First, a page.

“We have got to realize getting back to — quote, unquote — “normal” and to what life was like pre-pandemic is going to be a process. We’re not all going to move at the same pace in terms of our comfort with going back to the way things were, whether it’s changing our mask practices or whether it’s reengaging in group settings. So it will take time.”


On “State of the Union” and other Sunday talk shows, Murthy was asked about his first advisory as Surgeon general, an advisory titled, “Confronting Health Misinformation.”

“Health misinformation is a serious threat to public health,” the advisory says. “It can cause confusion, sow mistrust, harm people’s health, and undermine public health efforts. Limiting the spread of health misinformation is a moral and civic imperative that will require a whole-of-society effort.”

In its advisory, the Biden administration urges social media companies to “implement product design and policy changes on technology platforms to slow the spread of misinformation.” Take down or play down certain posts, in other words. 

Murthy told CNN he’s spoken with a number of technology companies in recent months: “And what I have effectively said is, when we see steps that are good, that are being taken, we should acknowledge those.

And there have been some positive steps taken by these technology companies. Some of them have worked to try to up-promote accurate sources, like the CDC and other medical sources. Others have tried to reduce the prevalence of false sources in search results.

But what I have also said to them, publicly and privately, is that it’s not enough, that we’re still seeing a proliferation of misinformation online.

And we know that health misinformation harms people’s health. It costs them their lives. I have seen that as a doctor over the years, as patients have struggled with health misinformation.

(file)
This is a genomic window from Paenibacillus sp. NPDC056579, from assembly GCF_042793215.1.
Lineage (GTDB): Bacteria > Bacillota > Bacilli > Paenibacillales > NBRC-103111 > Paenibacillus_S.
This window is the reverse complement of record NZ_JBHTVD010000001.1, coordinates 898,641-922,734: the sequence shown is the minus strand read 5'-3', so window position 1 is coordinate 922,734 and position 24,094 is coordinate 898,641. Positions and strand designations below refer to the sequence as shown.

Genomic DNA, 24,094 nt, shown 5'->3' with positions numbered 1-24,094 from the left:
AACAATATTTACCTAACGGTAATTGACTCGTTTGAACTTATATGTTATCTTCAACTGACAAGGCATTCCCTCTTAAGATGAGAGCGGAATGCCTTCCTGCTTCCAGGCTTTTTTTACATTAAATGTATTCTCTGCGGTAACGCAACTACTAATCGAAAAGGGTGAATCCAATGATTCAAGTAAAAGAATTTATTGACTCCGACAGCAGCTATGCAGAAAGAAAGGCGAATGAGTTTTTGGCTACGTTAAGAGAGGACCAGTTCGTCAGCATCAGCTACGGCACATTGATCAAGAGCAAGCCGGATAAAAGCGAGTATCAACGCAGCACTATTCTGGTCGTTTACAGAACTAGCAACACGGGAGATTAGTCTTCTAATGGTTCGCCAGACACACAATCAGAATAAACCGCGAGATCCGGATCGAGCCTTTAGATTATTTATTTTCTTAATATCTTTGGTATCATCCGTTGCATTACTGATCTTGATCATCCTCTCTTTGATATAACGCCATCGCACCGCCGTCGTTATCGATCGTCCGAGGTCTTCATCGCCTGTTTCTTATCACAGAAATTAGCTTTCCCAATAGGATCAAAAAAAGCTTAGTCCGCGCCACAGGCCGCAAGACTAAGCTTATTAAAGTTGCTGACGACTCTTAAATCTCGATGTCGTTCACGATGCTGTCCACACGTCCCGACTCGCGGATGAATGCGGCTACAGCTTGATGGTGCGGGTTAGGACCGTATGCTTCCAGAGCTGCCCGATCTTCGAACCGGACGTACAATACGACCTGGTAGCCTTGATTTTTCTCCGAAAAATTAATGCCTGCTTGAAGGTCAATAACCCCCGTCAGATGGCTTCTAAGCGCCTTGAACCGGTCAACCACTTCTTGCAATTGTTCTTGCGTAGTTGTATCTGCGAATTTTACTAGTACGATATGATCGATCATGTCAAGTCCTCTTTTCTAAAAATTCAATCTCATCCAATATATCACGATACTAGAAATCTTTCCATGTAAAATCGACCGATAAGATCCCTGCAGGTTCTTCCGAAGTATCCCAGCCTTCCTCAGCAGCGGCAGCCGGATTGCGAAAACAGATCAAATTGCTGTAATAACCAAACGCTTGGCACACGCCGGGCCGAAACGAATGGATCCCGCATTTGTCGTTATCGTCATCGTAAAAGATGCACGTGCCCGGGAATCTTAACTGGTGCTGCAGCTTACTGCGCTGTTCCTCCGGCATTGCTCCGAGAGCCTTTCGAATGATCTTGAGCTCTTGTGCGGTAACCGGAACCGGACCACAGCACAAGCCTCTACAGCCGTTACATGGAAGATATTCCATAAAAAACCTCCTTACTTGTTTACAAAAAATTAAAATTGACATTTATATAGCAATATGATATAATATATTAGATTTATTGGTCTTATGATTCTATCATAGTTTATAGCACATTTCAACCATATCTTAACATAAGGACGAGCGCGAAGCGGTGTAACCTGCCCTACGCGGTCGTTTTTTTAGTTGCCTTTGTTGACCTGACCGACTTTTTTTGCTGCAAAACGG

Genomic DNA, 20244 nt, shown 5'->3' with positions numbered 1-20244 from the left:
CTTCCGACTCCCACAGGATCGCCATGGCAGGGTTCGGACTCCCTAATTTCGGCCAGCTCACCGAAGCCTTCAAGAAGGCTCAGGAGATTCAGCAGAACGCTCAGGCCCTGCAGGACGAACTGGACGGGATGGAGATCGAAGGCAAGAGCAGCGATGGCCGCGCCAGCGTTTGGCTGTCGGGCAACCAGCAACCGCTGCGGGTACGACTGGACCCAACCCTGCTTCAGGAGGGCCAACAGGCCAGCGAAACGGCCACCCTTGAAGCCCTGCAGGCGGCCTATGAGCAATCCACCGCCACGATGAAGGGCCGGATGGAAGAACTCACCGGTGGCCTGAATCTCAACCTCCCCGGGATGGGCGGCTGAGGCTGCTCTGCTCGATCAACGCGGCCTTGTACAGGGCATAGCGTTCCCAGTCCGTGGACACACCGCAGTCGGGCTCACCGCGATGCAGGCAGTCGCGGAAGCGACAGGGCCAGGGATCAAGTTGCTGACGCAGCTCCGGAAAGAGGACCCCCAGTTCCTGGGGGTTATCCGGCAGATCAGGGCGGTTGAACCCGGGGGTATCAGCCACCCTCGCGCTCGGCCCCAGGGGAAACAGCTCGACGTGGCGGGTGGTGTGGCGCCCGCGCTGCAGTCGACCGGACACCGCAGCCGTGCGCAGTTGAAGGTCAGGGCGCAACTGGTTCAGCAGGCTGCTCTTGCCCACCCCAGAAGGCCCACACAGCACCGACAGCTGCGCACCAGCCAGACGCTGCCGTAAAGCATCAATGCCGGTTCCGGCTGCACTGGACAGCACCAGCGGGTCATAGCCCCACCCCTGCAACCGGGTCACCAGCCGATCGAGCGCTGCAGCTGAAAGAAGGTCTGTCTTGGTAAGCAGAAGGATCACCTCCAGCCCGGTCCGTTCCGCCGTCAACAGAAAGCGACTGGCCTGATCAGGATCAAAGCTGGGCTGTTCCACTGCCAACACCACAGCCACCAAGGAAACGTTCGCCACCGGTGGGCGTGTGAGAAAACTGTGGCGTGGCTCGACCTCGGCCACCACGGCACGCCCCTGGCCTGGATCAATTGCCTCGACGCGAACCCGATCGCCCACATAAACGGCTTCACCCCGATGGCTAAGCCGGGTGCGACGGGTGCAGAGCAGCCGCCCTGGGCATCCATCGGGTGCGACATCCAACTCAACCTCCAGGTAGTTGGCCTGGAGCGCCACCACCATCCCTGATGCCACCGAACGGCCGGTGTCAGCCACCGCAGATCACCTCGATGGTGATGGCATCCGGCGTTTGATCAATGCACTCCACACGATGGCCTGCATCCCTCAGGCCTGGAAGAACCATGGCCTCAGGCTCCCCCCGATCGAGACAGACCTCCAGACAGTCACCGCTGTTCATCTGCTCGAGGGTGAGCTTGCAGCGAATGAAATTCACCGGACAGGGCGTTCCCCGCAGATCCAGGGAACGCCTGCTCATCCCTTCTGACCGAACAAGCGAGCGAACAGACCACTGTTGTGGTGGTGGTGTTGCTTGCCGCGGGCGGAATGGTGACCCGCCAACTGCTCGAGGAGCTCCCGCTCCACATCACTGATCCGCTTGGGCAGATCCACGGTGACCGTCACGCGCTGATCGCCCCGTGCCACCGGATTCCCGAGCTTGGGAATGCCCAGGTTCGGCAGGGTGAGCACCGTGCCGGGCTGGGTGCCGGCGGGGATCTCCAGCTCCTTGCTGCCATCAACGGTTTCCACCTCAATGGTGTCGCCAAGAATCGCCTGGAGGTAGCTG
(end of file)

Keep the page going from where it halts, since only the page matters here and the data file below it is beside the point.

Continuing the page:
And here’s the key thing to remember. Health misinformation takes away our freedom and our power to make decisions for us and for our families. And that’s a problem. And this — the platforms have to recognize that they have played a major role in the increase in speed and scale with which misinformation is spreading.

Murthy said he’s “not seeing nearly enough progress” in combatting health misinformation, “and that’s one of the reasons I issued this advisory. It’s not entirely about the tech companies. I issued this advisory to call the entire country to action, recognizing there are steps all of us can take,” he said.

“Technology companies have an important role, particularly when it comes to being transparent with the public about how much misinformation is flowing on their sites. But think about individuals…Each of us has a decision that we make every time we post something on social media. And I’m asking people to pause and to see, is a source accurate? Is it coming from a scientifically credible authority? And if it’s not, or if you’re not sure, don’t share.”

Murthy told “Fox News Sunday,” “We know that about two-thirds of people who are not vaccinated either believe common myths about COVID-19 vaccination or think those myths might be true. And we’ve got to get people accurate information…because that’s what they need to make the decisions for themselves and their family.”

Also See:
Reporter: ‘On COVID Misinformation, What’s Your Message to Platforms Like Facebook?’ Biden: ‘They’re Killing People’